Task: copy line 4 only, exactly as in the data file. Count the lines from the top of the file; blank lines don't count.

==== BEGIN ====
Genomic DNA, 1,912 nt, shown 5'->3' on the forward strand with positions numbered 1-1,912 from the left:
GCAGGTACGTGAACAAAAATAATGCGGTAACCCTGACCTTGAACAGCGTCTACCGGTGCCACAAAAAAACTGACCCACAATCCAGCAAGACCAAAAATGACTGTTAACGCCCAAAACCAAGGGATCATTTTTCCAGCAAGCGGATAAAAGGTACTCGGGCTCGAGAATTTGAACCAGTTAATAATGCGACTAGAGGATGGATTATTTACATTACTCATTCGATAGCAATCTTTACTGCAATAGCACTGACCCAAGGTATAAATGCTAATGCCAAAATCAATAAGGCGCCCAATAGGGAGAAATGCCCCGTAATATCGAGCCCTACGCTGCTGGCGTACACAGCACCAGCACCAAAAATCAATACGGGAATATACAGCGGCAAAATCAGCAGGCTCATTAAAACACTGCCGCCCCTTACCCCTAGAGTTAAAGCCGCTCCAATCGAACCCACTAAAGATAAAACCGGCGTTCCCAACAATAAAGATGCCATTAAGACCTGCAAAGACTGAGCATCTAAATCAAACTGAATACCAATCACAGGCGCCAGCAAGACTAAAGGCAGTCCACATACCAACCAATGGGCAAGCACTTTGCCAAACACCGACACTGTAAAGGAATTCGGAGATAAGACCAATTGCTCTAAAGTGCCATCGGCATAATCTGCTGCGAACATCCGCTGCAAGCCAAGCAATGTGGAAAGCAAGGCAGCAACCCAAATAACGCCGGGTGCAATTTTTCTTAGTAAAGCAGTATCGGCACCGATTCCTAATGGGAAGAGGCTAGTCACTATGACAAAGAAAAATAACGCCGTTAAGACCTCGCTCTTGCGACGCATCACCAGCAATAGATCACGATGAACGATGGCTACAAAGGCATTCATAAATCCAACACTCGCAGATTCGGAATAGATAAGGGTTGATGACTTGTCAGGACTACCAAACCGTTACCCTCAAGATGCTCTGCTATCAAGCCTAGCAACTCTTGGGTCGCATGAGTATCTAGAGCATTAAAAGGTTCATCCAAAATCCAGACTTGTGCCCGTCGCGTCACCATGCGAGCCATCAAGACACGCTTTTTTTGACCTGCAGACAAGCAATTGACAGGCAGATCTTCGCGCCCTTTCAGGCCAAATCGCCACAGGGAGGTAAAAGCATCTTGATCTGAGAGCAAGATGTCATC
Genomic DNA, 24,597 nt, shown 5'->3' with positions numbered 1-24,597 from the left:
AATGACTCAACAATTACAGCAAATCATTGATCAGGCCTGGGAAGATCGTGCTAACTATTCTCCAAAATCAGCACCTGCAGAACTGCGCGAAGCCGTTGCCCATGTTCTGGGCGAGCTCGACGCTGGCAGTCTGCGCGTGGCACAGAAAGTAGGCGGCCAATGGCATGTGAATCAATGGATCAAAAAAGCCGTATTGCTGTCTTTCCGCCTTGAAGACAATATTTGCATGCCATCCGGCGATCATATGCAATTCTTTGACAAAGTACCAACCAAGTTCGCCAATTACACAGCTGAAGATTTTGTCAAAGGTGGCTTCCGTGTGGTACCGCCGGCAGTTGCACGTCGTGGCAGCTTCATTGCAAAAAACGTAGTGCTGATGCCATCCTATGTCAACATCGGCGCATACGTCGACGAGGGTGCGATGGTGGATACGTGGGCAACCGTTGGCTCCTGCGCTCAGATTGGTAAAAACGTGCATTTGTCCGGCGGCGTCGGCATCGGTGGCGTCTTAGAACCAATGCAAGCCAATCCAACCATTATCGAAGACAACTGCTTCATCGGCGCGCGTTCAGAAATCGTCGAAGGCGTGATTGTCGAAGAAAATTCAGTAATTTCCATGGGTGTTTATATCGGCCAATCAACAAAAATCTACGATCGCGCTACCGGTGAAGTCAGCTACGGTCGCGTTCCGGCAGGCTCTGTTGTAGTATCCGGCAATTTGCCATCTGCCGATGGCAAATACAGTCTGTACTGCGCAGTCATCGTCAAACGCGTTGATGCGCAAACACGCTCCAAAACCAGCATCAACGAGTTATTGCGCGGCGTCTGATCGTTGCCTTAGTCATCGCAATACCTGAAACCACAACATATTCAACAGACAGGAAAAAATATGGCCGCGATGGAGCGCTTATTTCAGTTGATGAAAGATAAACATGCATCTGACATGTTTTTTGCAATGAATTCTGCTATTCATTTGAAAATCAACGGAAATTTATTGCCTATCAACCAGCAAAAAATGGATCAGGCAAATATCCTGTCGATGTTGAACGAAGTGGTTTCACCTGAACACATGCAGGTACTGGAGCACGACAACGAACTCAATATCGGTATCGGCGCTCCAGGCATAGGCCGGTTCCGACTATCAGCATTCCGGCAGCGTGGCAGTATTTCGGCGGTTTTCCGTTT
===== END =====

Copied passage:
AATGACTCAACAATTACAGCAAATCATTGATCAGGCCTGGGAAGATCGTGCTAACTATTCTCCAAAATCAGCACCTGCAGAACTGCGCGAAGCCGTTGCCCATGTTCTGGGCGAGCTCGACGCTGGCAGTCTGCGCGTGGCACAGAAAGTAGGCGGCCAATGGCATGTGAATCAATGGATCAAAAAAGCCGTATTGCTGTCTTTCCGCCTTGAAGACAATATTTGCATGCCATCCGGCGATCATATGCAATTCTTTGACAAAGTACCAACCAAGTTCGCCAATTACACAGCTGAAGATTTTGTCAAAGGTGGCTTCCGTGTGGTACCGCCGGCAGTTGCACGTCGTGGCAGCTTCATTGCAAAAAACGTAGTGCTGATGCCATCCTATGTCAACATCGGCGCATACGTCGACGAGGGTGCGATGGTGGATACGTGGGCAACCGTTGGCTCCTGCGCTCAGATTGGTAAAAACGTGCATTTGTCCGGCGGCGTCGGCATCGGTGGCGTCTTAGAACCAATGCAAGCCAATCCAACCATTATCGAAGACAACTGCTTCATCGGCGCGCGTTCAGAAATCGTCGAAGGCGTGATTGTCGAAGAAAATTCAGTAATTTCCATGGGTGTTTATATCGGCCAATCAACAAAAATCTACGATCGCGCTACCGGTGAAGTCAGCTACGGTCGCGTTCCGGCAGGCTCTGTTGTAGTATCCGGCAATTTGCCATCTGCCGATGGCAAATACAGTCTGTACTGCGCAGTCATCGTCAAACGCGTTGATGCGCAAACACGCTCCAAAACCAGCATCAACGAGTTATTGCGCGGCGTCTGATCGTTGCCTTAGTCATCGCAATACCTGAAACCACAACATATTCAACAGACAGGAAAAAATATGGCCGCGATGGAGCGCTTATTTCAGTTGATGAAAGATAAACATGCATCTGACATGTTTTTTGCAATGAATTCTGCTATTCATTTGAAAATCAACGGAAATTTATTGCCTATCAACCAGCAAAAAATGGATCAGGCAAATATCCTGTCGATGTTGAACGAAGTGGTTTCACCTGAACACATGCAGGTACTGGAGCACGACAACGAACTCAATATCGGTATCGGCGCTCCAGGCATAGGCCGGTTCCGACTATCAGCATTCCGGCAGCGTGGCAGTATTTCGGCGGTTTTCCGTTT